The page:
The Zumba Fitness Wii game is the next in what seems to be a never ending line of exercise games for motion control systems. Althought this game is available on all the motion-sensitive platforms, we’ll be taking a look at the Wii Zumba game. In case you aren’t familiar with the concept, Zumba is a Latin dance-based exercise regime that is usually set to peppy South American techno music. The moves are flashy, yet easy to learn and double as great exercise. It’s sort of a next generation Latin Jazzercise. The Wii Zumba game strives to bring the Zumba studio experience to your home via pounding Latin music and easy-to-follow on screen instructions.
The game is easy enough to set up on the Wii. You are provided with a belt which you strap around your waist, and the Wii remote fits snugly inside. It’s not the greatest system, but more on that later. You can choose from one of the games routines and then it’s as easy as doing what the person on screen is doing. I’m not going to lie, I’m sort of a glutton for embarrassment, so dancing games in general usually don’t phase me. Zumba Fitness requires you to do a little more than dance while standing still, and I soon found myself twirling and gyrating all around the room and having fun doing it.
However, there is a downside to the way that the game works on the Wii, and by proxy the PS3 as well. Even though you are supposed to wear the gaming belt with the Wii remote inside, the detection seems to be a little wonky, and during the tutorials I was resorting to shaking the remote manually in order just to get through them. It’s possible you could do this though the entirety of the game, but the reason most people do Zumba for will probably keep them from cheating: the exercise. After the tutorials are passed, the wonky detection isn’t so much of an issue, although you might find yourself frustrated by your scores sometimes.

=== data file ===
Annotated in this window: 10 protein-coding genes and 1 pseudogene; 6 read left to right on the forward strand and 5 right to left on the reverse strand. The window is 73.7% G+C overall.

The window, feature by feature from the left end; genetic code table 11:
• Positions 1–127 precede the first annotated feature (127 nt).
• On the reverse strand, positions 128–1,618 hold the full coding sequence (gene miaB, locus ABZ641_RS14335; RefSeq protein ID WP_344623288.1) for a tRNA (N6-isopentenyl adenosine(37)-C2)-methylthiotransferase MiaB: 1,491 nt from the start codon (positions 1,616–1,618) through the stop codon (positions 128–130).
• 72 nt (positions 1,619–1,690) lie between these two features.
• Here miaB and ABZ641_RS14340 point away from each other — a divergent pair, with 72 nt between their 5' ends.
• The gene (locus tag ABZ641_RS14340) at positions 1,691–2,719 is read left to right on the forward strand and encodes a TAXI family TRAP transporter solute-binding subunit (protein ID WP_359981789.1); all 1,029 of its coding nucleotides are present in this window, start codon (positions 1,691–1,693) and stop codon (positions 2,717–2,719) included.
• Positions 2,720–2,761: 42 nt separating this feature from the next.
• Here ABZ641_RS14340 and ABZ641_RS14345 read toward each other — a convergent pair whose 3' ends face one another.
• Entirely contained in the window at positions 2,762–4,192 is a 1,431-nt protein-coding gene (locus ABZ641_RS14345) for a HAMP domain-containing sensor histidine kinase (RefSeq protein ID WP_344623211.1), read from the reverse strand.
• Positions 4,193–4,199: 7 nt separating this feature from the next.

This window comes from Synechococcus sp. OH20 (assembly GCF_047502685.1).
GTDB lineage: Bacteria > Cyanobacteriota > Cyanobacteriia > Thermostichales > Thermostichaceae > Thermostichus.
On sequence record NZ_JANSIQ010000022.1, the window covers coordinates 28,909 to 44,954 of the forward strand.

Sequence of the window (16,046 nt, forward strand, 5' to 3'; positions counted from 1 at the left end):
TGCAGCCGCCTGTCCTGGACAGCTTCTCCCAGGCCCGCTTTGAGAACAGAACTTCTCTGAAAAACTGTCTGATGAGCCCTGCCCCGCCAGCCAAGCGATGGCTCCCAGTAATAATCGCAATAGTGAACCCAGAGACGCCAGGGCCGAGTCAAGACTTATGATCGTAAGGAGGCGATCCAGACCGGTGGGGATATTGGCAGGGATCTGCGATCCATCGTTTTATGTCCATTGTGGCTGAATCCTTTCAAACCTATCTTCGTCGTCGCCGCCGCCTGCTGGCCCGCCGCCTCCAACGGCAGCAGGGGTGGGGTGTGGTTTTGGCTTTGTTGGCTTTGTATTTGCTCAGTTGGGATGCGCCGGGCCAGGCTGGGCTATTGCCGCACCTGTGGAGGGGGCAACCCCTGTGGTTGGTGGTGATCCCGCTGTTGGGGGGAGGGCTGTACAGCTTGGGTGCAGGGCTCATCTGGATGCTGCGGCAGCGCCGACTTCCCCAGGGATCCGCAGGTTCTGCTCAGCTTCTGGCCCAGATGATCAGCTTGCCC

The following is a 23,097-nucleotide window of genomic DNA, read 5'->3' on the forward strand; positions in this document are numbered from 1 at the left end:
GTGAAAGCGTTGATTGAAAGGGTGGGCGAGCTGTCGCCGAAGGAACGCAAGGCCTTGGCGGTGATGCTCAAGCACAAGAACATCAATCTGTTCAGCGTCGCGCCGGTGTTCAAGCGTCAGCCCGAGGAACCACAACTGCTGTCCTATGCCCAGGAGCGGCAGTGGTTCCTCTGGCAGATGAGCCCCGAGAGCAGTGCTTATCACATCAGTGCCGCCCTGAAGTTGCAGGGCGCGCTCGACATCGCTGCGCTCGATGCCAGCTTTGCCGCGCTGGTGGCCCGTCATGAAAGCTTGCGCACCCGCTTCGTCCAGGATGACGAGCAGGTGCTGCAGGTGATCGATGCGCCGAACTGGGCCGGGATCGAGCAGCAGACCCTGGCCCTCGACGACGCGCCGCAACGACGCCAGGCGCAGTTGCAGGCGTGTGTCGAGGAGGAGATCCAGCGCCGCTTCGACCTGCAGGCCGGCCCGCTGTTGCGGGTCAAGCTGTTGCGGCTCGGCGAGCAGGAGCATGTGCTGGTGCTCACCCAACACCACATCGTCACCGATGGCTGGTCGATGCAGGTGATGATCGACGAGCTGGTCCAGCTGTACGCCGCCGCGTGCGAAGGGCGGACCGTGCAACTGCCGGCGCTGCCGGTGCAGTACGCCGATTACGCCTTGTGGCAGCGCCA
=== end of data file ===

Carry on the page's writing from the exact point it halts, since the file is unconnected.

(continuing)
Don’t let that discourage you though, there’s plenty to like about this game, and if the Wii is the only system you can play it on, then go for it. It’s got quite a loadout of routines, with 30 in all ranging from beginner all the way up to the advanced, long-haul exercise routines that I honestly never even touched. The soundtrack, while a little generic, does a good job of keeping you pumped up, and the addition of an on-screen trainer who informs you when to take breaks and drink water helps to keep the game feeling like the real Zumba experience.
All in all, though, if you’ve got a Kinect, go in that direction instead. The game was obviously designed for that system and ported to the Wii and PS3, and does a much better job at detection from what I’ve seen, since it requires you to keep your entire body moving and not just your Wiimote. If you don’t have the option though, the Wii should work just fine.